In the Upgradeability Dashboard, the "OOTB changes updated in future upgrades" grid shows all modified Out of the Box elements in the instance which will be affected by a future upgrade of the instance.
ServiceNow defines an upgrade as:
"Moving a customer's instance from one release family to another. For example, moving from Jakarta to Kingston."
The list of standard definitions, which is available on this HI link, is also copied below for reference.
In the Upgradeability Dashboard, the patch and hotfix number on the "From" version on any release family (London, Madrid, etc) is always the last available one at the time at which the early access version of the new family release was made available. For instance, for London to Madrid this is patch 4, hotfix 2.
The patch and hotfix number on the "To" version in this grid is updated as patches are released for that release family. So, to continue with the example above, any records which were originally flagged as "Madrid Early Access" will have their "To version" attribute modified to "Madrid patch 1" once that patch is released. This is because upgrading directly to patch 1 has the same effect as upgrading to the early access version, and then to patch 1.
If you are upgrading from a patch released after the early access availability of the next release family, you can still use the list of OOTB modifications affected by future upgrades. Because of the cumulative nature of upgrade and patch changes, if you upgrade from London patch 7 to Madrid patch 1, any changes in London patches 4 to 7 will be included in the reference list of changes which Quality Clouds builds up after the upgrade to Madrid patch 1. This means that if any out of the box modifications which are present in your instance will be affected by the upgrade to Madrid patch 1 it will be reported by Quality Clouds, regardless of the upgrade path which took you to the final version.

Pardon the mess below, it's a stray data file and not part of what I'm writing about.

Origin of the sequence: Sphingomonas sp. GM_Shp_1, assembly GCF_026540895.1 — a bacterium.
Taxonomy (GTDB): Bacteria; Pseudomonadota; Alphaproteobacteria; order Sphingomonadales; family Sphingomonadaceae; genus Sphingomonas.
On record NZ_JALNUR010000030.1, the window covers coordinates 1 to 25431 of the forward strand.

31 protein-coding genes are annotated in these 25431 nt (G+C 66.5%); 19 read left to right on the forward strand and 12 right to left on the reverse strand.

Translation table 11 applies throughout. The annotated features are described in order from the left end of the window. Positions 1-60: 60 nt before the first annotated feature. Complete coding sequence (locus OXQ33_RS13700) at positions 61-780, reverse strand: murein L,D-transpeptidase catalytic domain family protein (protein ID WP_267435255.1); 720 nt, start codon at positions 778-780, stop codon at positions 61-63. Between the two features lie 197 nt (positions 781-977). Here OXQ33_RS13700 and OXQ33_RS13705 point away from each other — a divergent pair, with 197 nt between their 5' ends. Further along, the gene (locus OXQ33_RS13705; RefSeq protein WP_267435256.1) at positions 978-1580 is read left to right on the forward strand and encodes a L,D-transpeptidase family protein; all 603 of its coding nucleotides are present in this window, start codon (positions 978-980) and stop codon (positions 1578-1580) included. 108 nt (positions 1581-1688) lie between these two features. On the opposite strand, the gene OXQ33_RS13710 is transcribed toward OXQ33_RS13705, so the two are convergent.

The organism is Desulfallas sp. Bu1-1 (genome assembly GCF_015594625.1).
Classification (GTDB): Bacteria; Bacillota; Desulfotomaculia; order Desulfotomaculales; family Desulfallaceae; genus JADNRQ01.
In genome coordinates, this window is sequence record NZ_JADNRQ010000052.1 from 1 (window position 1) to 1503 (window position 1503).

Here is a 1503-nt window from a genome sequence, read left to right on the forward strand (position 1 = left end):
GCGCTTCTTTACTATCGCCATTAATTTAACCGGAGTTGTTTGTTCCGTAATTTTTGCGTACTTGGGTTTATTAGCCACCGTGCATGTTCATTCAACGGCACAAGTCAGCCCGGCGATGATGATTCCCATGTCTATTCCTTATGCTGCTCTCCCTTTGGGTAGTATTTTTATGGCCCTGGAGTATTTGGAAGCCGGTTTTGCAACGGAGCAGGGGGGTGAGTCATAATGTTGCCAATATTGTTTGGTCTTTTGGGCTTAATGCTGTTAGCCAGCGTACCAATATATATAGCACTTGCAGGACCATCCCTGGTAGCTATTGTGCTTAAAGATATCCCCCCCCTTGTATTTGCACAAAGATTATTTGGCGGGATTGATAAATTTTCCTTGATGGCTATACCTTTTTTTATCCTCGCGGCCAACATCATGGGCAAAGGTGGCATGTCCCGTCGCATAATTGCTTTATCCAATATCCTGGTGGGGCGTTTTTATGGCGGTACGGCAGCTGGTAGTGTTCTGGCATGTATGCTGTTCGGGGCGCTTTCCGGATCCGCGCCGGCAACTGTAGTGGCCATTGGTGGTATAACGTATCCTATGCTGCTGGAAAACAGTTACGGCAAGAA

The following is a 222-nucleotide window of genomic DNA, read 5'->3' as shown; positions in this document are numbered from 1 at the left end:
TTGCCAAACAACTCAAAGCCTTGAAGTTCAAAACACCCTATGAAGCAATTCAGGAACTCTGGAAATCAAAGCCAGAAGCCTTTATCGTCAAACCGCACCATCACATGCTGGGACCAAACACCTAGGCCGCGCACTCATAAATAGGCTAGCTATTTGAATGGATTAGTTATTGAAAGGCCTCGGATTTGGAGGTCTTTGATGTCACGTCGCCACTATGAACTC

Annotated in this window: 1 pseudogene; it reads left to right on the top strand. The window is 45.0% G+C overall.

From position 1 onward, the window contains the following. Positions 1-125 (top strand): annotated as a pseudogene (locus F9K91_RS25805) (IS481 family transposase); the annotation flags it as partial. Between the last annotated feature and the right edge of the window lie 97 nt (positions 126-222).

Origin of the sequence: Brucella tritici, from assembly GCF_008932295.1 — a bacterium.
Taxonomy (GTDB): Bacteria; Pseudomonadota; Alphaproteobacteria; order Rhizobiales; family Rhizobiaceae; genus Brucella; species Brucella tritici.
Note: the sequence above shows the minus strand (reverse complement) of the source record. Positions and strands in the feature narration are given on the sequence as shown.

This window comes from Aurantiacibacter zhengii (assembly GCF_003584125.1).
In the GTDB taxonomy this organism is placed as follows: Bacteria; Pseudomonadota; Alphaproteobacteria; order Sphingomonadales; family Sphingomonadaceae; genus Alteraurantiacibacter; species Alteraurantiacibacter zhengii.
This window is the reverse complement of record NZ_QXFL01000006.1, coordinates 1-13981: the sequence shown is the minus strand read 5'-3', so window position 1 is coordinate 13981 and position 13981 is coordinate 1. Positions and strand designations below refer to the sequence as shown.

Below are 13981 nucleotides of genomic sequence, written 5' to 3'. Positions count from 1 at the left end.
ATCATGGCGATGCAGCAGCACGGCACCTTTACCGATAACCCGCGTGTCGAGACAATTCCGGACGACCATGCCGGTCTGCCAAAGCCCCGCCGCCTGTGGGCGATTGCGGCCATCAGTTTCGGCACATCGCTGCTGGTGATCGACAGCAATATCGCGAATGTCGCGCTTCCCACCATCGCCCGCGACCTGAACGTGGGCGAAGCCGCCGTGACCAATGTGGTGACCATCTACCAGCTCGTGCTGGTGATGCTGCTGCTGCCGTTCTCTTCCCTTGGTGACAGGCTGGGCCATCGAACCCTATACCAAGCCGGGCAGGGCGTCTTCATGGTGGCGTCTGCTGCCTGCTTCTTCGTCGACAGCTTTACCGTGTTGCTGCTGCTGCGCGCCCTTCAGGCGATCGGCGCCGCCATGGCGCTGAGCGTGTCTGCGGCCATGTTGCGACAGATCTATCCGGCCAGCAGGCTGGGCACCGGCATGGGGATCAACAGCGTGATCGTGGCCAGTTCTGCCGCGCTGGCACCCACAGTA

A complete solution including new capabilities that customers can implement to add value to their organization. The release family also incorporates available fixes to existing functionality.
Supports existing functionality within the release family with a collection of problem fixes and generally does not include new features.
Supports existing functionality within the release family with specific security fixes. These fixes are incrementally added to the patch version. For example, Kingston Patch 6a is a security patch that contains security fixes added to Kingston Patch 6. Similarly, Kingston Patch 6b contains the fixes in Kingston Patch 6a plus the new ones in Kingston Patch 6b. There are usually less than five fixes per security patch, but we reserve the right to include more fixes as required.
Supports existing functionality within the release family with a targeted, specific problem fix. It may or may not include any previous fixes within the release family. It does not include new capabilities. For example, Kingston Patch 1 Hotfix 2 is part of the Kingston family.
The specific level within each release family, e.g. Kingston Patch 5 is a patch version of Kingston. Patch versions are cumulative within a release family, i.e. Kingston Patch 5 contains all of the fixes in Kingston Patch 4 plus the additional fixes in Kingston Patch 5.
The minimum version required to be installed for each supported release family.
Moving a customer's instance from one release family to another. For example, moving from Jakarta to Kingston.
Patching (also known as Updates)
Moving from one patch level to another within a release family. For example, moving from Kingston Patch 2 to Kingston Patch 4.